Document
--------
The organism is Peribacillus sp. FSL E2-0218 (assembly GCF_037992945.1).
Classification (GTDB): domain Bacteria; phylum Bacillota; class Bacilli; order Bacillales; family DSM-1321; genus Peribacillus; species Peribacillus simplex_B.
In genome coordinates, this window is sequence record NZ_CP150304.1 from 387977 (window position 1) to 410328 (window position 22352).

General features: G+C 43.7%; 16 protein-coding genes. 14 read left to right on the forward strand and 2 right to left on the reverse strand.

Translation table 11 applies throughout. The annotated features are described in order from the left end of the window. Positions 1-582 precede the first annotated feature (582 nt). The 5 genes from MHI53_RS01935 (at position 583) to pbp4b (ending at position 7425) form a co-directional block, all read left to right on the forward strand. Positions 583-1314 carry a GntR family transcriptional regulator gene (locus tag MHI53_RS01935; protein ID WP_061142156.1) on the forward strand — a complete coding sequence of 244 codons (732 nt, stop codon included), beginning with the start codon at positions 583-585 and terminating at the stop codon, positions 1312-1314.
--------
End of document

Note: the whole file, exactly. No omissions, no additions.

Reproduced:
The organism is Peribacillus sp. FSL E2-0218 (assembly GCF_037992945.1).
Classification (GTDB): domain Bacteria; phylum Bacillota; class Bacilli; order Bacillales; family DSM-1321; genus Peribacillus; species Peribacillus simplex_B.
In genome coordinates, this window is sequence record NZ_CP150304.1 from 387977 (window position 1) to 410328 (window position 22352).

General features: G+C 43.7%; 16 protein-coding genes. 14 read left to right on the forward strand and 2 right to left on the reverse strand.

Translation table 11 applies throughout. The annotated features are described in order from the left end of the window. Positions 1-582 precede the first annotated feature (582 nt). The 5 genes from MHI53_RS01935 (at position 583) to pbp4b (ending at position 7425) form a co-directional block, all read left to right on the forward strand. Positions 583-1314 carry a GntR family transcriptional regulator gene (locus tag MHI53_RS01935; protein ID WP_061142156.1) on the forward strand — a complete coding sequence of 244 codons (732 nt, stop codon included), beginning with the start codon at positions 583-585 and terminating at the stop codon, positions 1312-1314.